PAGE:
• Getting to Green

    An administrator pushes, on a shoestring budget, to move his university and the world toward a more sustainable equilibrium.


'Strapping our students

Over the weekend, my watch strap broke. So on Monday, on the way home from campus, I went to the store to get a replacement. More precisely, I went to the stores.

August 21, 2012

Over the weekend, my watch strap broke. 

So on Monday, on the way home from campus, I went to the store to get a replacement. More precisely, I went to the stores. First, to the drugstore (on the theory that since I'd gotten my last three or four (indeed, as many as I remember) replacement watch straps at drug stores, that would be a good place to get the next one).  They didn't have any.  So I went to the nearby men's store -- dress clothing, casual clothing, accessories, etc. -- and they didn't have one either.  It's not that neither store had a watch strap that (1) would fit both my watch and my wrist, and (2) wasn't constituted of luminescent plastic; neither store had any watch straps, nor watch bands, at all.  The drugstore had watches (hence my mental note about luminescent plastic); the menswear store had nada.  So I made the ultimate sacrifice -- twice.  I went to not one but two big-box retailers.  And ended up with nothing for my pains.  Both had watches, neither had watch straps.  But on the way from the second big-box back to my car, I happened to pass a jeweler.  On impulse, I stuck my head in and the first thing I saw on the counter was a display rack of watch straps.  Bingo!

Anyway, I found a replacement that met conditions (1) and (2), paid the nice elderly gentleman, and went my merry way.  Or something.  Because it turned out that I paid as much for the replacement strap (not in any way noticeably superior to the one that came had just broken) as I would have paid in one of the big-box stores for a whole new watch.  Of pretty much the same make and model as the used one on my wrist.  Strap and all.

Which got me to thinking about how drugstores don't carry replacement straps any more because nobody replaces their broken watch straps any more.  And about how jewelry stores and the wholesalers that supply them have to charge as much for a strap as their competitors do for a whole watch because there just isn't a lot of volume in watch straps any more.  And about how it's not just true that nobody replaces watch straps any more, it's also true that nobody repairs much of anything any more.  It's cheaper (certainly, no more expensive) to replace than to repair.  And our consumer-based culture values "new" more than "durable" or any other traditional element of "quality".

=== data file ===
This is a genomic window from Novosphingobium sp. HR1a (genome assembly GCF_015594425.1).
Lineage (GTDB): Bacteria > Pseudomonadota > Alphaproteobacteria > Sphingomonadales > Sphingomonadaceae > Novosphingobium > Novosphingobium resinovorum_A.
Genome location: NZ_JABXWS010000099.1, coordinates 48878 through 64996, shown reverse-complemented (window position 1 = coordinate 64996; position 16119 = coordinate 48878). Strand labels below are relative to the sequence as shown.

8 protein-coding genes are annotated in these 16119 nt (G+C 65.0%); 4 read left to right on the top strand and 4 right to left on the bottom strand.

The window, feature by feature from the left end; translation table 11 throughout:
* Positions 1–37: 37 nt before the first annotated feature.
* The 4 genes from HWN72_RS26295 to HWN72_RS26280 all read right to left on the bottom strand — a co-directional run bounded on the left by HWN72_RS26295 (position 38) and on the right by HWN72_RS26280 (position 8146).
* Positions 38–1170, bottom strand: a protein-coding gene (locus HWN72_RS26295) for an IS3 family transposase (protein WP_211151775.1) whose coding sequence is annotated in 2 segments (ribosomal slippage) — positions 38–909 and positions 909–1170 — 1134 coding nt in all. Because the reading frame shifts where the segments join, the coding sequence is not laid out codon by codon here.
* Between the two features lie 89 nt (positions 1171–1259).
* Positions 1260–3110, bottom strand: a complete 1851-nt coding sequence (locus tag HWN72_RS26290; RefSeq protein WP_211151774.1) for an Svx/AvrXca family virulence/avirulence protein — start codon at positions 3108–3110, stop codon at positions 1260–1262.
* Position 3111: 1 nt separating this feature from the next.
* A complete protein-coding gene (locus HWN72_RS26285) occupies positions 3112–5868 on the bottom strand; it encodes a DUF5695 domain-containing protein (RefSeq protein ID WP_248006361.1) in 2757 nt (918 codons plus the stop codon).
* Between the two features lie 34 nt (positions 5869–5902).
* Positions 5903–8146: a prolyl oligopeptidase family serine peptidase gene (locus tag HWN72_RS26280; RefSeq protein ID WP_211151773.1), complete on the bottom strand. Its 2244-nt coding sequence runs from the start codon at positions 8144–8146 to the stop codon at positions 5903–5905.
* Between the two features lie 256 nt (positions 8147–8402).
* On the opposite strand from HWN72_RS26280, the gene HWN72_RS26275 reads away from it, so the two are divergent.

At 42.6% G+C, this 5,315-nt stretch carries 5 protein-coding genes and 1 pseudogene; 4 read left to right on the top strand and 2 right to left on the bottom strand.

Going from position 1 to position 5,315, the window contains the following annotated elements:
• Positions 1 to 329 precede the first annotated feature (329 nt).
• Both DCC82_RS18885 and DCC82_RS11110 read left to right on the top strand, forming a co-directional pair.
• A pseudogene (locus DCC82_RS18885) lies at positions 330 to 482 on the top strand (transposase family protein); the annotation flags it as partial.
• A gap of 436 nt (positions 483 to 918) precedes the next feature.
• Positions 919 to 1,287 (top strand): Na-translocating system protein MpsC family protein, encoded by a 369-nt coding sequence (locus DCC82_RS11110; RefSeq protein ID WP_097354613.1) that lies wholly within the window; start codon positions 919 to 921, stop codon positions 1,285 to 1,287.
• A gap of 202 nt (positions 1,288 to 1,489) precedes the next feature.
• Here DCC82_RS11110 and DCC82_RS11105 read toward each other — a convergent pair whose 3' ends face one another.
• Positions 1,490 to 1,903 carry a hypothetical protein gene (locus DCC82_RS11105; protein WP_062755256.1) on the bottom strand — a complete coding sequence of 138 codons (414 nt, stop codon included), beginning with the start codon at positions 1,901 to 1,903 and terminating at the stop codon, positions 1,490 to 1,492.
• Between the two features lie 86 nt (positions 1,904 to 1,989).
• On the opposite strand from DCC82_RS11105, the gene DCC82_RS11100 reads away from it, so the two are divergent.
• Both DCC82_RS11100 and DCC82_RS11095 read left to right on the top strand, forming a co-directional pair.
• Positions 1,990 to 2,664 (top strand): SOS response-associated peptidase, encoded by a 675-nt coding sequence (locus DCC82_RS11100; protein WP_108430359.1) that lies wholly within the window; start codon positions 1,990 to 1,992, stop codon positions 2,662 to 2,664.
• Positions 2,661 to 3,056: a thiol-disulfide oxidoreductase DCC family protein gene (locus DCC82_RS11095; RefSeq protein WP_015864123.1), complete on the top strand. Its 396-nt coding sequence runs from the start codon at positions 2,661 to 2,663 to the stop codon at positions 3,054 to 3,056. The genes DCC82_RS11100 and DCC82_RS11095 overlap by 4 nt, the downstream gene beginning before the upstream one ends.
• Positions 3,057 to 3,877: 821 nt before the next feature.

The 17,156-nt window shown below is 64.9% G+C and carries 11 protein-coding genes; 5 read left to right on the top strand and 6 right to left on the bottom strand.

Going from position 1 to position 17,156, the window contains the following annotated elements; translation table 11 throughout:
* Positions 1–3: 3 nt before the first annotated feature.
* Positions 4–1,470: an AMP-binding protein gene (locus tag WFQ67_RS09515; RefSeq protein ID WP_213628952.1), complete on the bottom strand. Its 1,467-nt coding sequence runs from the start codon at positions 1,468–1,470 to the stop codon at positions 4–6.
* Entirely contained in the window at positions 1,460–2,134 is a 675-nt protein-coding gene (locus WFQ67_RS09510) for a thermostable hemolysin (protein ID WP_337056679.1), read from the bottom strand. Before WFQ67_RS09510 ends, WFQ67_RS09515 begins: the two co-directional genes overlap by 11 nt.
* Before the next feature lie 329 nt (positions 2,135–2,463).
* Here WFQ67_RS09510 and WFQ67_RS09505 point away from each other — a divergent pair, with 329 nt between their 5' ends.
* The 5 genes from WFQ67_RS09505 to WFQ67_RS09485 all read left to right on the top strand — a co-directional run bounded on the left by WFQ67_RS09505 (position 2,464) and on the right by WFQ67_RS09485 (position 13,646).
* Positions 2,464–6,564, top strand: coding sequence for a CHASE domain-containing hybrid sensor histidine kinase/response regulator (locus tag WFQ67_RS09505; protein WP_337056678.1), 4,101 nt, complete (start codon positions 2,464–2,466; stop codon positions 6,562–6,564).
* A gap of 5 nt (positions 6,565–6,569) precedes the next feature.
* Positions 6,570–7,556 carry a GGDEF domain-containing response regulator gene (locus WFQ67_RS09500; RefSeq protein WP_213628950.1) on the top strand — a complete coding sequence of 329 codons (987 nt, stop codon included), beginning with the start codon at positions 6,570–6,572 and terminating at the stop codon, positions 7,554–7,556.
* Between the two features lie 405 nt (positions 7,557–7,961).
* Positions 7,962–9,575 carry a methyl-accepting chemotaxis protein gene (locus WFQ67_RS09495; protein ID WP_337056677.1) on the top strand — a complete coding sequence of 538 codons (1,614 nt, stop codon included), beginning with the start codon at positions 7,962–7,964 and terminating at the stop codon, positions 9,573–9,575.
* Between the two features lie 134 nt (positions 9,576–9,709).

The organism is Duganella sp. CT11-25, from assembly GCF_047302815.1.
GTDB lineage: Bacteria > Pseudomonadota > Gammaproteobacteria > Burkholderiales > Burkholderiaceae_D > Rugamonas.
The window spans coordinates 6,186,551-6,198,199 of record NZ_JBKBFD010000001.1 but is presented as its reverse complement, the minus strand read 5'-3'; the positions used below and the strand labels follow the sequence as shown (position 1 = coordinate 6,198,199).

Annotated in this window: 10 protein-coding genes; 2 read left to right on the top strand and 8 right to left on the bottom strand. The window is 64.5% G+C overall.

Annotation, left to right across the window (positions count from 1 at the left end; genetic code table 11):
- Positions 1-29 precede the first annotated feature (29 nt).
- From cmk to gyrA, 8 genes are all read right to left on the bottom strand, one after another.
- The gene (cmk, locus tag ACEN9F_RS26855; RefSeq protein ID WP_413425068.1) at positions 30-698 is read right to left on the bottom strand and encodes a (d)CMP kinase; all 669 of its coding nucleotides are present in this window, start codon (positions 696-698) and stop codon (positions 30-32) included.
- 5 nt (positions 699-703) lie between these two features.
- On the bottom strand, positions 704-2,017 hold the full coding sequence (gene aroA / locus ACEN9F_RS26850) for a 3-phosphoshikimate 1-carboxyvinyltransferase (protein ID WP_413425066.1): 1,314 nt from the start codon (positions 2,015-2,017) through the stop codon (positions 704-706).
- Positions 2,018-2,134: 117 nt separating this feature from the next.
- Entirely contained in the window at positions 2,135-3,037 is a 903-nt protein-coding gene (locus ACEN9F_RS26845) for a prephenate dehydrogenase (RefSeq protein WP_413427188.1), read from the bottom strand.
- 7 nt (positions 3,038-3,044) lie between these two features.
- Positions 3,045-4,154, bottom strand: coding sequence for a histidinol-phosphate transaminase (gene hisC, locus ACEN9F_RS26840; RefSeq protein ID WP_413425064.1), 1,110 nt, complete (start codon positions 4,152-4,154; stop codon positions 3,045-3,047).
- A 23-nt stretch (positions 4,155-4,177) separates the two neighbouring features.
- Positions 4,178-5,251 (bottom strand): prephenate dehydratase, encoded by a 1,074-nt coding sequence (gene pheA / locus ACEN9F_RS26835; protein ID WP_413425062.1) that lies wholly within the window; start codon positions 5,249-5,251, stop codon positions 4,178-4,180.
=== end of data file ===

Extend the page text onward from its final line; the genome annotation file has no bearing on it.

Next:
And that got me thinking about how, when I was a kid, I used to repair stuff.  Even when I wasn't the one who broke it.  I repaired stuff after a year or more of taking things apart to see how they worked.  And how they were fastened together.  And -- after a few trials and errors -- how they went back together again.  But all my childish hands-on inquiries were based on the fundamental premise that (a) the internal workings of gadgets had a certain logic to them, hence (b) certain people -- indeed, certain people who lived in my town -- understood that logic and thereby understood how to fix broken gadgets, hence (c) if I understood the logic, I too could fix stuff, and (d) the best way to understand how stuff worked was to take it apart, look at the insides and figure it out.

Later in life, my understanding (albeit limited) of how machines worked set the stage for a profession-enabling understanding of how information systems work (in large part), how organizations of people work (in significant part), how the economy works (in some aspects), and how the systems that affect climate work (in some small way).  If I hadn't taken stuff apart as a kid, I wouldn't (for better or worse) have the perspective on environmental, social and economic sustainability that I now do.

But today's kids don't seem to be taking stuff apart.

So it strikes me that perhaps the most important thing I can do on Greenback's campus is to establish a student-run repair shop.  Create an expectation that students can fix broken stuff, and an environment in which they're encouraged to try to do it.  Provide an opportunity for students to get their hands dirty, learn the internal logic of simple systems and mechanisms, gain a sense of mastery (and the patience to deal with the inevitable frustration).  Ask for help from the experts on campus in ways that aren't strictly limited by disciplinary silos.  Indeed, learn that real-world problems aren't constrained by academic disciplines at all.

With luck, maybe we can set the stage for not only decreasing the number of inoperative bicycles and broken backpacks on campus, but also for increasing the number of students who are able to (boot-)strap their understanding of practical complexity.  Followed, with luck, by a willingness to engage it.  And the (real) world.


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